Book Review: The One by John Marrs
The One by John Marrs
My rating: 4 of 5 stars
The concept of soul mates is not one that I believe in. I love my husband with every single fiber of my being, but I can’t fathom there only being one right person out there for anyone. There are too many things that could potentially go wrong. What if your soul mate dies of cancer before they graduate high school? What if they live halfway around the world? Those kinds of questions are just scratching the surface of what Marrs explores in The One.
Imagine if scientists were able to isolate a component of DNA that exactly matched with only one other person on the face of the earth. That’s exactly what has happened in The One. The company Match Your DNA has taken the world by storm. One simple mouth swab, and they’ll scour their database in search of your genetic match. Dating and marriage are forever changed. Racism, homophobia, and religious conflicts are basically things of the past, as DNA matches can cross continents, genders, races, and creeds. It would be an almost idyllic society, at least on the surface, if not for all of the families that have been broken up as married couples split to be with their genetic matches. But, as with all things, there’s an underbelly to this new world of that is anything but romantic.
The One is not exactly a novel, but instead follows the lives of five strangers as they find their matches. We see how these matches wreck or improve the lives of their counterparts. The five plotlines don’t cross, which made the book feel like a collection of five smaller stories, but I thought this added a level of interest to the plots that might not have been there had said plots intermingled. And each story was radically different. I found them all delightfully twisty, far more so than I expected.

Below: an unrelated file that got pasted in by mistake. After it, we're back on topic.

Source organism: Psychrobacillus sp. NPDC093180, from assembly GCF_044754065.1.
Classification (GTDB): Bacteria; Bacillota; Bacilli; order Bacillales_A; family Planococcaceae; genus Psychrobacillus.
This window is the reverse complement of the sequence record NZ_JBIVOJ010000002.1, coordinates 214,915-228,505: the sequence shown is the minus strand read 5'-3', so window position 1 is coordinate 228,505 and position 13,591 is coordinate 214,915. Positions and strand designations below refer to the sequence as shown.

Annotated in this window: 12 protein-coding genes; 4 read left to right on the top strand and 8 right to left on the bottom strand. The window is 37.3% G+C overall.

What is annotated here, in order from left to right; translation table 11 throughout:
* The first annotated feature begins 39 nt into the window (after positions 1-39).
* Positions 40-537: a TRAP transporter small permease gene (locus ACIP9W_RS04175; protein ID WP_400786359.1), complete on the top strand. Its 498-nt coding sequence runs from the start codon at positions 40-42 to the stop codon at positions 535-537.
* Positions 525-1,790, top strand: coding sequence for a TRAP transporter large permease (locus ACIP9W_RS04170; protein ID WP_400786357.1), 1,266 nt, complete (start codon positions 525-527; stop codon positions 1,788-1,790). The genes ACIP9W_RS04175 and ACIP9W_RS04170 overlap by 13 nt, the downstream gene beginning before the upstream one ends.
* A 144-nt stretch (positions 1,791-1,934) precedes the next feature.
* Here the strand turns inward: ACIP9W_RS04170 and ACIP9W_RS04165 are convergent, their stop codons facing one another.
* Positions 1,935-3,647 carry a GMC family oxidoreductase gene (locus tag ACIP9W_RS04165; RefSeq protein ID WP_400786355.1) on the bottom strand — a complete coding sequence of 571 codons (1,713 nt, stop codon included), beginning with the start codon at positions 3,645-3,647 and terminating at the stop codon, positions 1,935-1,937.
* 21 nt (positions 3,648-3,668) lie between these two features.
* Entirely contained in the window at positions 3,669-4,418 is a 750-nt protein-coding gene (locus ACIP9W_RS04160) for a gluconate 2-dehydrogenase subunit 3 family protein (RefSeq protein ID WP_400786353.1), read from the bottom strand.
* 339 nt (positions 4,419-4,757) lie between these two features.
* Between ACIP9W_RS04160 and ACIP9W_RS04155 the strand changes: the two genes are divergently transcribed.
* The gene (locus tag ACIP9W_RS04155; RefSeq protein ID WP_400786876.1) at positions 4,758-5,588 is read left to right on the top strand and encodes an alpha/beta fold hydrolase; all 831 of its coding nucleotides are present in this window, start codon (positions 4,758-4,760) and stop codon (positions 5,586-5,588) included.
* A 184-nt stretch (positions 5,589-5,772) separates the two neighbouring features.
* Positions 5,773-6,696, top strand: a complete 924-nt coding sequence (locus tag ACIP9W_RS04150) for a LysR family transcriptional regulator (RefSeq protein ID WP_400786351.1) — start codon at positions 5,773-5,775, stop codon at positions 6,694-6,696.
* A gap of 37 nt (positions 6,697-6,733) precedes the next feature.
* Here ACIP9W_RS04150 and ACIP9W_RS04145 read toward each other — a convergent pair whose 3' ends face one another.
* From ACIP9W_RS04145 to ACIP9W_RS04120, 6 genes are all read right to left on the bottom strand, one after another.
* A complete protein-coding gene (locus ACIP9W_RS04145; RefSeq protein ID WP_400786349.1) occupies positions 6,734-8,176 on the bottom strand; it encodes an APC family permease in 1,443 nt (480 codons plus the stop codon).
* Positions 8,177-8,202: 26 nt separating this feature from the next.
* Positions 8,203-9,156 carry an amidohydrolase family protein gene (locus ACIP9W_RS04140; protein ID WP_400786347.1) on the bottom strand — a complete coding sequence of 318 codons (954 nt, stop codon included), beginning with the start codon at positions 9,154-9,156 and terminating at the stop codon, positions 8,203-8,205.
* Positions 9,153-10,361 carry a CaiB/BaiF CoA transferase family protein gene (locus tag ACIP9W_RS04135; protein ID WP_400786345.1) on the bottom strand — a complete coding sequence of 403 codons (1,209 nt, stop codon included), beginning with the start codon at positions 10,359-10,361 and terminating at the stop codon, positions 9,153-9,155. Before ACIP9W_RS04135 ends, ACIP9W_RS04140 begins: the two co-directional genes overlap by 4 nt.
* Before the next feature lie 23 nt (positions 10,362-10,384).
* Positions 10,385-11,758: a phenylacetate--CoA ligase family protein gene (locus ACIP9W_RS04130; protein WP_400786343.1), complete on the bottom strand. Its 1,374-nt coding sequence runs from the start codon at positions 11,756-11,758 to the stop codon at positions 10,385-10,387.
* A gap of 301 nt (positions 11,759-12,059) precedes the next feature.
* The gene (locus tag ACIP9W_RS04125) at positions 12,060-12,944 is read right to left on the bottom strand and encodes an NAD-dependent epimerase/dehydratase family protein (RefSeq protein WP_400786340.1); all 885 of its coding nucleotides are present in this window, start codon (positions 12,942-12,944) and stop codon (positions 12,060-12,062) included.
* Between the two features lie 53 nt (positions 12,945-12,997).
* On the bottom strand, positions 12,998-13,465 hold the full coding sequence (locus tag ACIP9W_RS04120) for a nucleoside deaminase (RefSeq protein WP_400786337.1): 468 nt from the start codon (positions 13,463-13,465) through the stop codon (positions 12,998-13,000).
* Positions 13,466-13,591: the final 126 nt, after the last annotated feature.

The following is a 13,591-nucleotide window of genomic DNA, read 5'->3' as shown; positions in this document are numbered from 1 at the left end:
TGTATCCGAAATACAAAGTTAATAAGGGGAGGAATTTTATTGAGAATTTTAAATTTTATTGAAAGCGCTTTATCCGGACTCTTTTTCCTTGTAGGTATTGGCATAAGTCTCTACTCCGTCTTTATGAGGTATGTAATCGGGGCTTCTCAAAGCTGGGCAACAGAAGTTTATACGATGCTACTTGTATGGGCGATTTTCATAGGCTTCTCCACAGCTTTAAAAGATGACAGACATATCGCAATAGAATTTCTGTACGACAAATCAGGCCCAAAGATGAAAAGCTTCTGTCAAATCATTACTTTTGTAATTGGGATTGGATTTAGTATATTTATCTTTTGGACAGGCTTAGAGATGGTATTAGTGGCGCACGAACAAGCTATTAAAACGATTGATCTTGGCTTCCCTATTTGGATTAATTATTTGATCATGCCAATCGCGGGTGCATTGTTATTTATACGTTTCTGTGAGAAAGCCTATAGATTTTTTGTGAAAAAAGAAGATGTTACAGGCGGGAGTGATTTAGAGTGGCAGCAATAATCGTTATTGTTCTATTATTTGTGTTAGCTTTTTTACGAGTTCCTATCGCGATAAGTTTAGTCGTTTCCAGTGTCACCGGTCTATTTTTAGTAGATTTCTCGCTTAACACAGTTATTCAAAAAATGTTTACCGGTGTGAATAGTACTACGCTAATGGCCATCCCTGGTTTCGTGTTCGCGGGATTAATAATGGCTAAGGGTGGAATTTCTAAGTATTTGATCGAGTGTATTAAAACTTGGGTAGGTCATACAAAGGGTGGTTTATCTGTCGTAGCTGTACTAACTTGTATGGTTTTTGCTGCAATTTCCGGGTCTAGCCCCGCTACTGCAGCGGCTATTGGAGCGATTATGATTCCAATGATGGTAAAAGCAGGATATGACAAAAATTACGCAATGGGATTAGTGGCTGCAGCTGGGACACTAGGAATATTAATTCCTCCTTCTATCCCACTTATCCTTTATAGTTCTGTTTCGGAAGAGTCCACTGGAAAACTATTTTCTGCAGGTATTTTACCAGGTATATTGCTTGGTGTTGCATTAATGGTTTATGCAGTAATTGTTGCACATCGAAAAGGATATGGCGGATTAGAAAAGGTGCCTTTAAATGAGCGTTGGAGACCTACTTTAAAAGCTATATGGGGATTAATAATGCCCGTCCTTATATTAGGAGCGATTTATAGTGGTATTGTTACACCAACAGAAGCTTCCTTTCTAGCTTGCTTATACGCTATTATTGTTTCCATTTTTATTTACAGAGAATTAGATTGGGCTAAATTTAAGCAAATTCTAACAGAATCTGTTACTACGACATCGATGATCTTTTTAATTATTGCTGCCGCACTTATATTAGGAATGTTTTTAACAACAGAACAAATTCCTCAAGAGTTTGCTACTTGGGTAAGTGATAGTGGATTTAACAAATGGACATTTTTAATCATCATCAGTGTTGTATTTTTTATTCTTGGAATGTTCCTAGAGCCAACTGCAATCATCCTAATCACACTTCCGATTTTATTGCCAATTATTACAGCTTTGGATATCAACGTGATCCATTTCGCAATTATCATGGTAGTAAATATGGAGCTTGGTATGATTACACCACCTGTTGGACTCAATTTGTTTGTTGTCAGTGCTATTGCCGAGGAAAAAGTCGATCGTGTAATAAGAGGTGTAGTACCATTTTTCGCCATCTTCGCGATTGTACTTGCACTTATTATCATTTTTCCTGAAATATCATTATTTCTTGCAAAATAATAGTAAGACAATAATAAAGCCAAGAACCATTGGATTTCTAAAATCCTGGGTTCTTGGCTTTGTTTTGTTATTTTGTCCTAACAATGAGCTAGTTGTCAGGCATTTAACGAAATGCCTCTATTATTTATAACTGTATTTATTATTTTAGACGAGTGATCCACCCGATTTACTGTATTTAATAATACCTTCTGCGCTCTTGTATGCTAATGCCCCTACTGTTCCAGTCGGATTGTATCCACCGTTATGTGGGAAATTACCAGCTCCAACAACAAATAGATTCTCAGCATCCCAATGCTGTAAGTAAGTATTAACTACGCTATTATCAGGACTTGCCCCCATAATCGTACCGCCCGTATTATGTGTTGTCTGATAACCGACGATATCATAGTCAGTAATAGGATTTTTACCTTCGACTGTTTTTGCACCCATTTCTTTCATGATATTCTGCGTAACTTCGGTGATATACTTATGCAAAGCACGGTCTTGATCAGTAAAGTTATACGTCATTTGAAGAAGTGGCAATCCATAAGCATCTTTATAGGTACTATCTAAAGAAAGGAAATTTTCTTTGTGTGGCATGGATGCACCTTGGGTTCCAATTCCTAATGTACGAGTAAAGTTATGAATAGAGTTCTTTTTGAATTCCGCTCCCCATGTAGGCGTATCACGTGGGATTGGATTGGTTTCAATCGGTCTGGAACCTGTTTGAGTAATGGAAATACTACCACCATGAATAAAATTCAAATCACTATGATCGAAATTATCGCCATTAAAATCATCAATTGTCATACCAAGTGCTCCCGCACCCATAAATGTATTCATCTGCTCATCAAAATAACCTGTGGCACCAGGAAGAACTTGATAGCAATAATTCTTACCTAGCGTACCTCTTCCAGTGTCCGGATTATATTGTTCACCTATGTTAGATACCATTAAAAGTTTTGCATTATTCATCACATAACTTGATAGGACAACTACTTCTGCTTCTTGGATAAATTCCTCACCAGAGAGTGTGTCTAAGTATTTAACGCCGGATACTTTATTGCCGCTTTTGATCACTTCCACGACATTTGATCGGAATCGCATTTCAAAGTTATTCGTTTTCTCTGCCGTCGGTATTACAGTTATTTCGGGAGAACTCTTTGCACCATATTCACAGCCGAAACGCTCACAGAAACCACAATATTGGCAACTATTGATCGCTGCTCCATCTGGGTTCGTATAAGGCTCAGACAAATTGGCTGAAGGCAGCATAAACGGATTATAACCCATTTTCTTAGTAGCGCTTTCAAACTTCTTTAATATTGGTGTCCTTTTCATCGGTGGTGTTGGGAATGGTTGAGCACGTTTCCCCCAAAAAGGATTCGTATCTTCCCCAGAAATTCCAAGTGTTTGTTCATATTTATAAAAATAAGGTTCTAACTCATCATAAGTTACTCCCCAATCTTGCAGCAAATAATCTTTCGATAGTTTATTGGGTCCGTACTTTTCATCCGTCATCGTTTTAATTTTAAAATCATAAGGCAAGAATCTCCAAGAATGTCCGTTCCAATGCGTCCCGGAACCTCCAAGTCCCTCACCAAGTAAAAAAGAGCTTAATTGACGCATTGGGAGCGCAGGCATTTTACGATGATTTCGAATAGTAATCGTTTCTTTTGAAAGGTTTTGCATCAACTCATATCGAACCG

Definitely don’t go into this book expecting a romance. Yes, romance is a big part of each story, but this is a thriller; a happily ever after ending isn’t guaranteed in the slightest. There was nothing predictable about this book, and I found that lack of predictability delightful. The pacing was phenomenal. However, I have to confess that I wasn’t blown away by the character development. The One was much more about the plot lines than about the characters themselves, and I never truly connected with any of them. But I was fascinated by their stories, and was always eager to learn what had happened next by the time the narrative cycled back around to them.
I found The One a refreshing, unique conglomeration of stories. I’ve never read anything quite like it. I’m definitely interested in digging into other works by Marrs. This book is the inspiration for a new Netflix series, and you can bet that I’ll be adding it to my watchlist. If you’re in the mood for something addictively unpredictable, picking up the book or giving the Netflix series a try might be just what you’re looking for.
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